By Erika Engle
The Honolulu Star-Advertiser.
Gifts between friends often become the stuff of obsession, but don’t always pave the way for a small business.
Honolulu attorney Elizabeth Kent received an elegant jacket made by friend and fellow attorney Ellen Godbey Carson some years ago.
Both enjoyed sewing and quilting, and Carson had used fabric from a Japanese haori-style jacket to make Kent’s gift.
While wearing the jacket on a trip to Seattle soon after receiving it, Kent was stopped by a half-dozen women asking to know where she got it.
Upon returning to Honolulu she excitedly suggested that Carson create a business as an outlet for her talent. Carson suggested Kent do it instead.
“OK!” she said, recalling the conversation with laughter. “I can do that.”
Vested Interest was established, the name being a nod to both her career as an attorney and the vests (and other clothing and accessory items) she would make using re-purposed kimono and obi fabric, as well as other fabrics.
“I’m a child of the ’70s,” said Kent, explaining her bent toward the whole reduce, reuse, recycle mindset that many people think only started in the current century.
“I feel like there are enough resources,” that we can take objects that are no longer being used “and give them a new life.”
Raised by wood-turning father Ron and painter-mother Myra, she got a double dose of artistic DNA.
At Kalani High School she was inspired by classmate Kathy Ching’s crocheting and hand-sewn clothing, as well as items made by Kathy’s sister Wendy, she said.
Kent was invited to the annual sale staged by arts supporter Trudy Wong “seven or eight years ago,” and her wearable wares were well received.
She connected with Ann Asakura, executive director of Temari Center for Asian & Pacific Arts, who Kent describes as “one of those pillars of the community.”
She recalls saying to Asakura, “Maybe you can tell that I’m not Japanese.”
She was warmly welcomed and offered help, contacts and information about their common passion for Japanese fabrics and related cultural practices because “it comes out of a love for the same thing,” she said.
She learned a salt-activated dyeing technique from quilter Lincoln Okita that creates unusual designs and color gradations in the fabric of some of her pieces.
Kent and her husband and “chief deconstructor” Kent Davis were vendors at the recent Temari Boro Festival.
It was a celebration of the ancient Japanese tradition of patching and re-purposing clothing, blankets and other items made of fabric until they could be used no more. After that point they were used further anyway. They were torn into strips and woven into yet another type of fabric, called “sakiori.”
Kent’s designs are generations away from “sakiori” use, however.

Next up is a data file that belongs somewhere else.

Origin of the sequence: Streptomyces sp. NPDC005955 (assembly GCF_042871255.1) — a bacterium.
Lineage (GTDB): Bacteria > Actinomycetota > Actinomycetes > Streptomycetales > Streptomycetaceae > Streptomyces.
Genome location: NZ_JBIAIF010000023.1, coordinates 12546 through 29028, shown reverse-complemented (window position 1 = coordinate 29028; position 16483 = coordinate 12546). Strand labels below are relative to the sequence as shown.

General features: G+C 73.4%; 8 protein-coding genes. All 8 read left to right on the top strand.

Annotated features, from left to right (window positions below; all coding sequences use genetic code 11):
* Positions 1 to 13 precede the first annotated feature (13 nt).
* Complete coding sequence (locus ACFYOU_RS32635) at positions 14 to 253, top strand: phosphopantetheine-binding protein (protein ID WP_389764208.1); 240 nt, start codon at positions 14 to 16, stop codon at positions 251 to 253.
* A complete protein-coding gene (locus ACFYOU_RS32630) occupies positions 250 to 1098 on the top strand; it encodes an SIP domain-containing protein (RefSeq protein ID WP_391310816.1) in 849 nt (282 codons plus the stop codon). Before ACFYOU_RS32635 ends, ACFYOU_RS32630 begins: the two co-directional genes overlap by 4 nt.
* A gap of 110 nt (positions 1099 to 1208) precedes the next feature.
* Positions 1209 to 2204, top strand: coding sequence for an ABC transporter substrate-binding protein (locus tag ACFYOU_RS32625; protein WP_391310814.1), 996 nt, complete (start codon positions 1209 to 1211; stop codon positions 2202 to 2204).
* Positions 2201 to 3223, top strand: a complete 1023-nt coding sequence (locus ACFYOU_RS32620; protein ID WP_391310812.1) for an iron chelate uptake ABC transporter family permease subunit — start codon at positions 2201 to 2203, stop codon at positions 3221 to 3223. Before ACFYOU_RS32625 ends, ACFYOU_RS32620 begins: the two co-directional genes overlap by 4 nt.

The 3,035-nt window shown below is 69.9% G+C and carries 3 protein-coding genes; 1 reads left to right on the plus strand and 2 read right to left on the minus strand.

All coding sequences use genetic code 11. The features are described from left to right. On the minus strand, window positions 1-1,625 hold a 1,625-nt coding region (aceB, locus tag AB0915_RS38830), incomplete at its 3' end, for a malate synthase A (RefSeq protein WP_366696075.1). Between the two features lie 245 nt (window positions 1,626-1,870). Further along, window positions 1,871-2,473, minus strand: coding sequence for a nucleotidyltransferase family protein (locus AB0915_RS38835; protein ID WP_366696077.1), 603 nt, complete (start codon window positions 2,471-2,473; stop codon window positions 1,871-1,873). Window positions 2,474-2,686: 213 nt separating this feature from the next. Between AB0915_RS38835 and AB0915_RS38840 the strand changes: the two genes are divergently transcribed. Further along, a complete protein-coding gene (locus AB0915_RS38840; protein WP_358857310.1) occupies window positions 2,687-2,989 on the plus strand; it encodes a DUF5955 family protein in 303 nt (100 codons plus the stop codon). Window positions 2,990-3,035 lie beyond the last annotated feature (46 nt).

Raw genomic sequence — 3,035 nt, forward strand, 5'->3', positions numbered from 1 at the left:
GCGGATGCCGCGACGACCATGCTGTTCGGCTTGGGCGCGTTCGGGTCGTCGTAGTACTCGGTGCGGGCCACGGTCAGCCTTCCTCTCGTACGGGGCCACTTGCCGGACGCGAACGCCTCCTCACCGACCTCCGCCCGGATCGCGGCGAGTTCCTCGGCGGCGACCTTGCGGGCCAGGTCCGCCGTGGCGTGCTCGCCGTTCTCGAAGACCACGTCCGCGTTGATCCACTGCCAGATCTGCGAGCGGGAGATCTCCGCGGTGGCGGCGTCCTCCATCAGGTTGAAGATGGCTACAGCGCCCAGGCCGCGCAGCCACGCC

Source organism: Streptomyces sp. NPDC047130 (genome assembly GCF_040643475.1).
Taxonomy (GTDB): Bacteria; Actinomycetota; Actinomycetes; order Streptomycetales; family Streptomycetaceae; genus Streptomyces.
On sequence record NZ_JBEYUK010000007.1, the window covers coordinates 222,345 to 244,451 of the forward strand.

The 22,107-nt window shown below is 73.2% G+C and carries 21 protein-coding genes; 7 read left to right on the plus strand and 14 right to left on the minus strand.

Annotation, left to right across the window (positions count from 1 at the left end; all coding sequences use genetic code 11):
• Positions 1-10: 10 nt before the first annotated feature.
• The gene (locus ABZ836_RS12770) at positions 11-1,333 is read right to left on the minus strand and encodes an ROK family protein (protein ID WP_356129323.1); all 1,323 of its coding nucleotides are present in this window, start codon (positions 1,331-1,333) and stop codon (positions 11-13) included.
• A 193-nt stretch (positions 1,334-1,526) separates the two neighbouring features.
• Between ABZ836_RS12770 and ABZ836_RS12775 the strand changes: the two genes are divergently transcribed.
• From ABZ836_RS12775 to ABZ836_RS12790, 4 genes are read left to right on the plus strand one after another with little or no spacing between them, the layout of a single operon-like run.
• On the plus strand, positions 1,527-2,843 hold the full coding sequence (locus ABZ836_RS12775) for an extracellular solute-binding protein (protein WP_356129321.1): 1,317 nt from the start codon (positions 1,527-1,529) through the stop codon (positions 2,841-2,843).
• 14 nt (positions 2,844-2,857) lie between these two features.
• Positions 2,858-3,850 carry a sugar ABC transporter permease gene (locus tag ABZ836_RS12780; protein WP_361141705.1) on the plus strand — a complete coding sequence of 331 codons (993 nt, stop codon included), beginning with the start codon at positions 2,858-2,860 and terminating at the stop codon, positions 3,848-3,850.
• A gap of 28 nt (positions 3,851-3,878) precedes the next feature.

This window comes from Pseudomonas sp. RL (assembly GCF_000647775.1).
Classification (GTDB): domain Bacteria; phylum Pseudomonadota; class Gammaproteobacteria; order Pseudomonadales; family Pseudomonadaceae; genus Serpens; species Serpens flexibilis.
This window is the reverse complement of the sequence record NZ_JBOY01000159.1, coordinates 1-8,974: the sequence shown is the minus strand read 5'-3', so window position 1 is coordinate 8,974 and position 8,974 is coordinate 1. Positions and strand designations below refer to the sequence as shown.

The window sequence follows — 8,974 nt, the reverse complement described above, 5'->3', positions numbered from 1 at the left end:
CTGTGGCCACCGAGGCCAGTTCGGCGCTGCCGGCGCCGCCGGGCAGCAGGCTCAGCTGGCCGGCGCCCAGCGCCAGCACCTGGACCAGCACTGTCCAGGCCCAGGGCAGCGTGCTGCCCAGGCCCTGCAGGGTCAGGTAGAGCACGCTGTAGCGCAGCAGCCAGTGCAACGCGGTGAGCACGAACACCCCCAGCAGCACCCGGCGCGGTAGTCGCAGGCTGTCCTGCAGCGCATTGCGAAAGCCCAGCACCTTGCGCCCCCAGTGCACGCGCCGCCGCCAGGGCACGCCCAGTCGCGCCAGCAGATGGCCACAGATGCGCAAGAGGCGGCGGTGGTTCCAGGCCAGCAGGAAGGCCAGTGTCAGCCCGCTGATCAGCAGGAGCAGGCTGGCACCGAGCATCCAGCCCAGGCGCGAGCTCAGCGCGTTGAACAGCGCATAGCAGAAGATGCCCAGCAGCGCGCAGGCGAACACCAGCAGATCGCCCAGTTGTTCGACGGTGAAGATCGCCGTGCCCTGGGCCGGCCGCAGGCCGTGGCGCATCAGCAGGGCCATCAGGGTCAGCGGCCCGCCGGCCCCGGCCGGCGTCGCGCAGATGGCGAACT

“One of the best parts of this are the stories” that are connected to each piece of fabric she uses, but also the memories people make for themselves while wearing one of Kent’s works. “I feel so grateful,” she said.
She has traveled to Japan to acquire kimonos and obis with friends including attorney Carson and District Judge Faye Koyanagi. With the latter, they bought so much they worried about luggage exceeding weight limits on the return flight, Kent said with a laugh.
She turns fabrics from such purchases into items to be worn or displayed around the home.
Scarves range from $35 to $80. Table runners cost about $95 depending on the fabric and the size, and jackets, whether kimono-inspired or a more modern, reversible “slouch” style, have wide-ranging prices.
Prices start from $100 for “seconds” in which the fabrics have age-related imperfections, and go up to more formal jackets of flawless fabric for up to $300, such as one recently sold at Magnolia.
On Wednesday the store had several one-of-a-kind jackets in different styles at $150.
The scarves are a popular accessory, and the jackets will completely dress up an otherwise casual outfit, said store manager Ciera Obando.
Store owner Maggie Parks has invited Kent and jewelry-making artisan and former Honolulu Advertiser reporter Beverly Creamer to a special meet-the-artist event at the store in early October, Obando said.
After 20 years with the state Judiciary, Kent left at the end of November and divides her time between creating new life for old fabrics, and helping nonprofit and government organizations with mediation and other services.
She offers custom work, with samples perusable on her website. At retail, pieces can be found at four Oahu stores, a number she doesn’t anticipate increasing.
“Life is all about balance,” said Kent.